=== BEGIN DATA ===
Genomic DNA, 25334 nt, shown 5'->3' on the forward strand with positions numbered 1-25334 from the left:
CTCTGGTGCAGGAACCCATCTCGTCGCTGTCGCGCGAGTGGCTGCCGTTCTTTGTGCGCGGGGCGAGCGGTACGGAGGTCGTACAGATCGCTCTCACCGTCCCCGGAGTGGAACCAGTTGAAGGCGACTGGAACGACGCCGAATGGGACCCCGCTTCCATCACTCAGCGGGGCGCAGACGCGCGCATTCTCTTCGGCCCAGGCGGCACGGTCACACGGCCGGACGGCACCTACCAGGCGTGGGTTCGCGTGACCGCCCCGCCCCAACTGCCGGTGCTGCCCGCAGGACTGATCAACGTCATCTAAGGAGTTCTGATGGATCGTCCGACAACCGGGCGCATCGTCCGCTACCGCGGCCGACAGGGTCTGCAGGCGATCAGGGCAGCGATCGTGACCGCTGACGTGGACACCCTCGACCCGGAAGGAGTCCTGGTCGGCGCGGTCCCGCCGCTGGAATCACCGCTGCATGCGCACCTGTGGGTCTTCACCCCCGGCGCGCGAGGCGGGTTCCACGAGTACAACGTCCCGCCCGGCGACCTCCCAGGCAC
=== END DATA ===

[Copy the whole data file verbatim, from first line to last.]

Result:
Genomic DNA, 25334 nt, shown 5'->3' on the forward strand with positions numbered 1-25334 from the left:
CTCTGGTGCAGGAACCCATCTCGTCGCTGTCGCGCGAGTGGCTGCCGTTCTTTGTGCGCGGGGCGAGCGGTACGGAGGTCGTACAGATCGCTCTCACCGTCCCCGGAGTGGAACCAGTTGAAGGCGACTGGAACGACGCCGAATGGGACCCCGCTTCCATCACTCAGCGGGGCGCAGACGCGCGCATTCTCTTCGGCCCAGGCGGCACGGTCACACGGCCGGACGGCACCTACCAGGCGTGGGTTCGCGTGACCGCCCCGCCCCAACTGCCGGTGCTGCCCGCAGGACTGATCAACGTCATCTAAGGAGTTCTGATGGATCGTCCGACAACCGGGCGCATCGTCCGCTACCGCGGCCGACAGGGTCTGCAGGCGATCAGGGCAGCGATCGTGACCGCTGACGTGGACACCCTCGACCCGGAAGGAGTCCTGGTCGGCGCGGTCCCGCCGCTGGAATCACCGCTGCATGCGCACCTGTGGGTCTTCACCCCCGGCGCGCGAGGCGGGTTCCACGAGTACAACGTCCCGCCCGGCGACCTCCCAGGCAC